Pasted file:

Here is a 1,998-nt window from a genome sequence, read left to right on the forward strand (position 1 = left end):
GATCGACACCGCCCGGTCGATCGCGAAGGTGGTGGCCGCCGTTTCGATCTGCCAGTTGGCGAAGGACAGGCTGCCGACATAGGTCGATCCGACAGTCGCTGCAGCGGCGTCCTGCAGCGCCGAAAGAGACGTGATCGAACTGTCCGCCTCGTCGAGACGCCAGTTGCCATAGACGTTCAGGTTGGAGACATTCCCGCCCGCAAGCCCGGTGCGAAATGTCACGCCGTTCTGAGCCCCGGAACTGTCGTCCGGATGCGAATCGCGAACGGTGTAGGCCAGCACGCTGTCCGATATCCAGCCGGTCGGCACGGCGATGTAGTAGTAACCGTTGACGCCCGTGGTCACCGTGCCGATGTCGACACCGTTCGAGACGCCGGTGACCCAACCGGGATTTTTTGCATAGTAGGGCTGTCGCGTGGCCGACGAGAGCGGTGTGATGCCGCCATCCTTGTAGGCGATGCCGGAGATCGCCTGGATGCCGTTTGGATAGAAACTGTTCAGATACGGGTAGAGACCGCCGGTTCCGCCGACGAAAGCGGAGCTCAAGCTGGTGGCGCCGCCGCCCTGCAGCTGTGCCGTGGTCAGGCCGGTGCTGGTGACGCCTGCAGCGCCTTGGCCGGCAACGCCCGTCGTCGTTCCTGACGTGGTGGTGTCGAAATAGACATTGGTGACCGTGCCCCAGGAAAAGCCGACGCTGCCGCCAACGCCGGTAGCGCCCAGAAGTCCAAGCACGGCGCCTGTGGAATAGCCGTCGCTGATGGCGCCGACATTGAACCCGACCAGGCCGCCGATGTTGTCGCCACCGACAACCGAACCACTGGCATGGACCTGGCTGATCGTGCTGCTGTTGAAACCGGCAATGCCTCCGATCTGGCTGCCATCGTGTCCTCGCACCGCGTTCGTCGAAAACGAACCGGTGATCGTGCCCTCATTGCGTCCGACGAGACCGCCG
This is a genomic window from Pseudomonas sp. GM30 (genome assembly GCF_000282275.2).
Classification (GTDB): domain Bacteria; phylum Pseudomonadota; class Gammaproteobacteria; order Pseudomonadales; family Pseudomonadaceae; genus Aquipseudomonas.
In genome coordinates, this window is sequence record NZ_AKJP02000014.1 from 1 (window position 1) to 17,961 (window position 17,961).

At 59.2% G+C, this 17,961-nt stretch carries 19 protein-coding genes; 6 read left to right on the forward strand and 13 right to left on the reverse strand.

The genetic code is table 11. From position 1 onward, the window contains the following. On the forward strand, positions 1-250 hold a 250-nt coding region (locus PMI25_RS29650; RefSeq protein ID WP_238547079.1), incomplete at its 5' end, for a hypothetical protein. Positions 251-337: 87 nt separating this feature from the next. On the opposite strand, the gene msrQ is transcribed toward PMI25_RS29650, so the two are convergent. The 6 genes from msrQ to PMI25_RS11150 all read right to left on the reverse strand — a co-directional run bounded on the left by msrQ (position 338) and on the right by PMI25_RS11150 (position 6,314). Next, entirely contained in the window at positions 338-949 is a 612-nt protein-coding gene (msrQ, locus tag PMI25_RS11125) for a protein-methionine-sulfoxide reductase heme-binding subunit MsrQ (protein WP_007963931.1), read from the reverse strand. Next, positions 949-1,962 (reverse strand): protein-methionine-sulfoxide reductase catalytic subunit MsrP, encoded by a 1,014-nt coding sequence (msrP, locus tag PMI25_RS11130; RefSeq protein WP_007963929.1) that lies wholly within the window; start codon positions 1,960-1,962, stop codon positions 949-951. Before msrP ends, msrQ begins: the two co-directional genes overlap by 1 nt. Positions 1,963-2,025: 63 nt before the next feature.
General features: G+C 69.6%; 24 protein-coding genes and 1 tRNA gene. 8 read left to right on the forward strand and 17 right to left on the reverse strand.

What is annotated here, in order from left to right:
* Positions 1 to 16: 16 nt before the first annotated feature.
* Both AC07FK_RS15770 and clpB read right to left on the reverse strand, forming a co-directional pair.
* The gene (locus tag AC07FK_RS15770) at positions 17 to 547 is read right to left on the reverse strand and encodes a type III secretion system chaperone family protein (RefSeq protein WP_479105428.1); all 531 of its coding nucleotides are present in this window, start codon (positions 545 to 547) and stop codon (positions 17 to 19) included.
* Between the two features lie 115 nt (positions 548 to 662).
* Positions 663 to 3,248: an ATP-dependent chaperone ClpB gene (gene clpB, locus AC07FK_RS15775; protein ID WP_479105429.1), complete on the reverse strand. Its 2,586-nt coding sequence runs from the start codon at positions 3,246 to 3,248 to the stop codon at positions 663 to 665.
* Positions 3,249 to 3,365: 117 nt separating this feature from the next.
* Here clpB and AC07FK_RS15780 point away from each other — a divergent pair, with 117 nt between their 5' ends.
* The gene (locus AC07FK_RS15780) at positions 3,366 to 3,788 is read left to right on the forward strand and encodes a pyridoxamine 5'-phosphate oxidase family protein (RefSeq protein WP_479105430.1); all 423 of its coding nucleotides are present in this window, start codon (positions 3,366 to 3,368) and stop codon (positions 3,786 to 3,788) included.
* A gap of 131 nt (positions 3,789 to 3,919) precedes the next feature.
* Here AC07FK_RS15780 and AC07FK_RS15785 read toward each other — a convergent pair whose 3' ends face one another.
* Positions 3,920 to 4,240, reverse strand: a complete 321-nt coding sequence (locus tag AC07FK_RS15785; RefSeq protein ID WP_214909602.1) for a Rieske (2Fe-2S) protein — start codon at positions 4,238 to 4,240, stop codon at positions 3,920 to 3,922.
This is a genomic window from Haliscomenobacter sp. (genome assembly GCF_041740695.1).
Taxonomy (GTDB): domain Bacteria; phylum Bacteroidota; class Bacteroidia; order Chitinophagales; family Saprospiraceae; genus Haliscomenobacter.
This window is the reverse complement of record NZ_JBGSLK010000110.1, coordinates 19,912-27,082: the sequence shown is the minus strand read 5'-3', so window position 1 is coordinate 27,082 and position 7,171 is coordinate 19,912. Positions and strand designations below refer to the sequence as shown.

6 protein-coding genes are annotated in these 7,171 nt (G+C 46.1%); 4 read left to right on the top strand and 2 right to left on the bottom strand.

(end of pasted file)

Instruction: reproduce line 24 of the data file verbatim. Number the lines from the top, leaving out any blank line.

6 protein-coding genes are annotated in these 7,171 nt (G+C 46.1%); 4 read left to right on the top strand and 2 right to left on the bottom strand.